The Way of All Flesh

by Samuel Butler

The Modern Library is kind of cheating again. The Way of All Flesh was not written in the 20th was only PUBLISHED in the 20th Century. It was penned squarely in the 1800s. Samuel Butler had to die first (is this one of the only posthumous publications on the list?) because this book's condemnation of Victorianism, religion, and Butler's own upbringing & family were all too scandalous. Classic Bitch loves her a good iconoclast, and tension like this usually makes for good reading: The Way of All Flesh is no exception!

It's a great read, due in part to its 'first person minor' narration: The narrator is not the main character but is in the story himself and closely (albeit independently) observing and reporting on the protagonist's life. (In fact the narration is so close here that I nearly mistake the protagonist and the narrator for homosexual lovers. Given Samuel Butler's own 1800's-style 'confirmed bachelorhood,' this is apparently not a stretch.) Anyway, first person minor always gives the reader the impression that one is reading the story for a REASON, and there's anticipation of a payoff. Else why recount the life of another if there's no STORY to tell? I suppose what I'm saying is that I trust minor first-person narrators.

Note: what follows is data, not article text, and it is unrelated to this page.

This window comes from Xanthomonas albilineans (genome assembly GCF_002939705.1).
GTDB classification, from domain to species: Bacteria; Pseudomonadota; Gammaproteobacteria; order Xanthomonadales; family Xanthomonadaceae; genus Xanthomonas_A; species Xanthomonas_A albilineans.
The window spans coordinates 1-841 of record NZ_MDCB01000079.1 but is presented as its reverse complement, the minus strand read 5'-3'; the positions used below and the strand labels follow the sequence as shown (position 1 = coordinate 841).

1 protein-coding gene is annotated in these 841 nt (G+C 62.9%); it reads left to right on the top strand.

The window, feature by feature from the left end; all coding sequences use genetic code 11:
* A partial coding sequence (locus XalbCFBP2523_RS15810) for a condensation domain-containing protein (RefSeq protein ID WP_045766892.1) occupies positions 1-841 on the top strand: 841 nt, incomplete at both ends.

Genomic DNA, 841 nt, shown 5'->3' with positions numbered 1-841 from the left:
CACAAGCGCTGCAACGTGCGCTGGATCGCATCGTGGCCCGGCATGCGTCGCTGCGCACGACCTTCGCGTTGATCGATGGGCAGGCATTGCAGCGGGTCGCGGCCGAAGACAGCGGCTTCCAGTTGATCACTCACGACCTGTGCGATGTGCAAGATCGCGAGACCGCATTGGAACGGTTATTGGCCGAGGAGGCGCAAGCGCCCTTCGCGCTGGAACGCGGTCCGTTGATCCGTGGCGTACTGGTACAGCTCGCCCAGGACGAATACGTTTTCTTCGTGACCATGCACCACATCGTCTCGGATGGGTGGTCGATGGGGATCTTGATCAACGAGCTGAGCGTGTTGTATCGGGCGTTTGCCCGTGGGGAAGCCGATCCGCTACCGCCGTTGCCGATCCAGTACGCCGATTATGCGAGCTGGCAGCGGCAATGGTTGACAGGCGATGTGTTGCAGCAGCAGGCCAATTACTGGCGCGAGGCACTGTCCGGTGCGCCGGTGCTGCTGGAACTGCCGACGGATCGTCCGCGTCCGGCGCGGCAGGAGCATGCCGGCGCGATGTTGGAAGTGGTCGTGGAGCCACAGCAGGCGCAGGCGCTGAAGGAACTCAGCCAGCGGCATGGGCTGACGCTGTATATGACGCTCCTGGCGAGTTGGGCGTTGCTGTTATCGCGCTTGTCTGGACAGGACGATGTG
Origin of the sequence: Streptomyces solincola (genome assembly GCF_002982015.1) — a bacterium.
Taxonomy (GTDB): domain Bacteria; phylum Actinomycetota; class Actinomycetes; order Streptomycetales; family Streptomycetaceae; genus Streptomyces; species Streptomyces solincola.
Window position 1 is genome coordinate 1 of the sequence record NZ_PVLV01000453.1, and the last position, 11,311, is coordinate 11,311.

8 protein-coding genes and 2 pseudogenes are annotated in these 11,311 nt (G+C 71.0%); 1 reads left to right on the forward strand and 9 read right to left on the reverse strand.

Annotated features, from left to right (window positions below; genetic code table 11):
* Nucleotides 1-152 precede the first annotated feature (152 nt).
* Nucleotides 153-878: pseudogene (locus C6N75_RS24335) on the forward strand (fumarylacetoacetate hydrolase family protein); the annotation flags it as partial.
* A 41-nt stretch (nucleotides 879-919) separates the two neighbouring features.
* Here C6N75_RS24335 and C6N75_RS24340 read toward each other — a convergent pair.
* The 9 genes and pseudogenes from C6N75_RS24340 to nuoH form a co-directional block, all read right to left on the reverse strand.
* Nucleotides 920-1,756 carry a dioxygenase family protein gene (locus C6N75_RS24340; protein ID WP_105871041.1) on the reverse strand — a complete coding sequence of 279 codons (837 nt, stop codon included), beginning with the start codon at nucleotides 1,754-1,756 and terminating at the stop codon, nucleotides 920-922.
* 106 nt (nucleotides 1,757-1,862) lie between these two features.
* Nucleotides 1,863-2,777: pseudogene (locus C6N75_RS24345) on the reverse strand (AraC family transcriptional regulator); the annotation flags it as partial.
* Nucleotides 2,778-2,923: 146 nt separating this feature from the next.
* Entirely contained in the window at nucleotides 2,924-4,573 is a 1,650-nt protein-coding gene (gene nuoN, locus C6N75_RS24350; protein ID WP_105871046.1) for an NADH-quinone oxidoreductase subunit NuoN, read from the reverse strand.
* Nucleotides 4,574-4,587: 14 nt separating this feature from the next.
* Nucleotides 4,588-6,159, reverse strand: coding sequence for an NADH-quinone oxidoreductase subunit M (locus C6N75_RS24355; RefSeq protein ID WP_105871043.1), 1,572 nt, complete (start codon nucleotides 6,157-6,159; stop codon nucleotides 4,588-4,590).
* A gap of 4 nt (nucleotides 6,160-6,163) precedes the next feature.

Aside from Samuel Butler calling bullshit on a lot of sacred cows, there are a ton of life lessons within these pages as well. To wit: Knowledge comes easily when you're genuinely curious and/or in actual need of information (cf. formal education); stick with results and/or things that can be witnessed concretely or spoken directly (cf. intentions); you are probably better off for the bad things that befall you (i.e., building character). If you liked The Old Wives Tale, Classic Bitch recommends The Way of All Flesh.

A lot of books can be called semiautobiographical, but I think The Way of All Flesh takes the cake. I learn from the book's introduction that some of the letters written to the main character by the main character's parents are reprints of ACTUAL letters written to Samuel Butler by the author's own parents! To the extent that these epistles are cutting, sanctimonious, unjust, what have you, they are mocked within these pages. As it turns out, The Way of All Flesh is rather a good lot of revenge! Classic Bitch is not a very advanced human being, so she finds this tasty reading indeed.